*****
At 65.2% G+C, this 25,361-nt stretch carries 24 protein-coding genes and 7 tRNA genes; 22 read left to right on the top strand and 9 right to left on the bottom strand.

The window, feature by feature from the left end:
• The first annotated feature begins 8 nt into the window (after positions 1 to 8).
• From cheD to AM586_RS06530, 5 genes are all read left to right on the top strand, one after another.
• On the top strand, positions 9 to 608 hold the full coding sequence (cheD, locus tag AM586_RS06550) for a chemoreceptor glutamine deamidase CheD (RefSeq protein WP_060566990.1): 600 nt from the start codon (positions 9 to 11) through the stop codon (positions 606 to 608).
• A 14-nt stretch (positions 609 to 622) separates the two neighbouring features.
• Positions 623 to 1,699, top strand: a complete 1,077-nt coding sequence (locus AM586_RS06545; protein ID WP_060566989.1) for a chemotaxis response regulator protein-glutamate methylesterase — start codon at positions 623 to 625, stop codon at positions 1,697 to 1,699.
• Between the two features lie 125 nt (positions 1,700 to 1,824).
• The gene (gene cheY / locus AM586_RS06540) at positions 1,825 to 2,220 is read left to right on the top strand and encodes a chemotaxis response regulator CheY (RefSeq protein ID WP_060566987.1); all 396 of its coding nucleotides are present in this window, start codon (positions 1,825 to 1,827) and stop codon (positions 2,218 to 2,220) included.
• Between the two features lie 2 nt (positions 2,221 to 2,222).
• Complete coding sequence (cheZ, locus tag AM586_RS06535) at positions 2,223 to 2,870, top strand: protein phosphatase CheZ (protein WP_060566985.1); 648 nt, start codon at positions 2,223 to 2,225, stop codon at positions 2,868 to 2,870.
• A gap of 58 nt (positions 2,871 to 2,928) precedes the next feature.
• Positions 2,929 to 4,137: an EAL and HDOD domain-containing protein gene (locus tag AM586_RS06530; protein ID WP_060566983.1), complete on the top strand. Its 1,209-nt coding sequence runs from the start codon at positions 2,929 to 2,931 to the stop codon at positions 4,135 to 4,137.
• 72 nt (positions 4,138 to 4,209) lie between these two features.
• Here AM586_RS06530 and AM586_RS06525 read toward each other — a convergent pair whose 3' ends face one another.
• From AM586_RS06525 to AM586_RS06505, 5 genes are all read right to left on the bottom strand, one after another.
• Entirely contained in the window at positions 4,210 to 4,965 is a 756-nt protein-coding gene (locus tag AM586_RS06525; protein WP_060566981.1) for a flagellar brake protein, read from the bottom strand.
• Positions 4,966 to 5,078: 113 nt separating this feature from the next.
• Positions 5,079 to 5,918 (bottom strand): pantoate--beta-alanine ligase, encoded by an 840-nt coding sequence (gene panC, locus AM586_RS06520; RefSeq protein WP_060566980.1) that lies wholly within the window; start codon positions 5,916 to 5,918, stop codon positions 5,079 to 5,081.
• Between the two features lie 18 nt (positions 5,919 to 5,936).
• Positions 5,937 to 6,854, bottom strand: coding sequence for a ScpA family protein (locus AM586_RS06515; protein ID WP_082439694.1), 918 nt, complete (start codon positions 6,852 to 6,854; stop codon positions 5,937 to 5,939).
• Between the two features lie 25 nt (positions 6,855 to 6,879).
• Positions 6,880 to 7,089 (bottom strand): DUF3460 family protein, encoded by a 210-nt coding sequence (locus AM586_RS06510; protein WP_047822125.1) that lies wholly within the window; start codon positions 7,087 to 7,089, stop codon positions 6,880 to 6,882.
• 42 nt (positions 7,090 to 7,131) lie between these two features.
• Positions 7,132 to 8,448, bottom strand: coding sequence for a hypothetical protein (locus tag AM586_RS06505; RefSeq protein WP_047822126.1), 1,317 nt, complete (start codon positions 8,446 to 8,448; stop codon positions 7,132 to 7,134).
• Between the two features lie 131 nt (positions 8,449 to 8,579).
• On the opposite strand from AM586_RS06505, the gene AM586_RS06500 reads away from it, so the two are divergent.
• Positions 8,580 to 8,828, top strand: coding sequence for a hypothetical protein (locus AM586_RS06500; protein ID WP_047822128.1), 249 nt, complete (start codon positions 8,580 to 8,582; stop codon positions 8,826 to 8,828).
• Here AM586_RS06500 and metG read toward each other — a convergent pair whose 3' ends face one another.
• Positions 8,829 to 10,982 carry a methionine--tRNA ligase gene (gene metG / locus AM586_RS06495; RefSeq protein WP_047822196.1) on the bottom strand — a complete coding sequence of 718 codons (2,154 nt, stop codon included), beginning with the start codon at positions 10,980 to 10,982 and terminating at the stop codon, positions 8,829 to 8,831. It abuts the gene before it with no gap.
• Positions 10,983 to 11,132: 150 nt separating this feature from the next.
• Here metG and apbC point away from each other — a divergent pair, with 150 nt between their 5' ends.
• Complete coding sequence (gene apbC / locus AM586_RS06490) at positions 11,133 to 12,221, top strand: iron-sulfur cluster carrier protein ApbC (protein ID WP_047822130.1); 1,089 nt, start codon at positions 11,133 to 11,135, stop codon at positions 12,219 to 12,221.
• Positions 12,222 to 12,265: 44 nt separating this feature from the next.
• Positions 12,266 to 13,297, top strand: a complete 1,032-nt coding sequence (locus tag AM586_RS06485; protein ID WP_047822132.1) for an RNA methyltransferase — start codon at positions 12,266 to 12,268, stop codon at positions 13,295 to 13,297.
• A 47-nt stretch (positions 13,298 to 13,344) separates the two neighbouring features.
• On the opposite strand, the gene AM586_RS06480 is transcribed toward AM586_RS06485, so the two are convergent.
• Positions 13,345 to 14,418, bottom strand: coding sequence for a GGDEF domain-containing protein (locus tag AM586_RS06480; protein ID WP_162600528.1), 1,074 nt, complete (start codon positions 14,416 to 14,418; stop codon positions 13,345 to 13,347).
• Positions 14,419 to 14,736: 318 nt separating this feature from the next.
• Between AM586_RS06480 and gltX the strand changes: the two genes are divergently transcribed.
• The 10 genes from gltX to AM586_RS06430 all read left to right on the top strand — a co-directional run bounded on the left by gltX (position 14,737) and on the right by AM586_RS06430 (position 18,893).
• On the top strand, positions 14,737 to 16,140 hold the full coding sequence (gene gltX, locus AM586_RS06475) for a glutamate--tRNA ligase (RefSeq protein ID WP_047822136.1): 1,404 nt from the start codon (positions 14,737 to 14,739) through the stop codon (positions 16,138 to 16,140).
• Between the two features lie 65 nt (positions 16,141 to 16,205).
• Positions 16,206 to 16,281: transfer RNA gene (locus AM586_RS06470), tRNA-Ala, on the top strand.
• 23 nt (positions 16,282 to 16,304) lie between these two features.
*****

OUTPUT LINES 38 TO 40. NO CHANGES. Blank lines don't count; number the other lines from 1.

• Positions 13,345 to 14,418, bottom strand: coding sequence for a GGDEF domain-containing protein (locus tag AM586_RS06480; protein ID WP_162600528.1), 1,074 nt, complete (start codon positions 14,416 to 14,418; stop codon positions 13,345 to 13,347).
• Positions 14,419 to 14,736: 318 nt separating this feature from the next.
• Between AM586_RS06480 and gltX the strand changes: the two genes are divergently transcribed.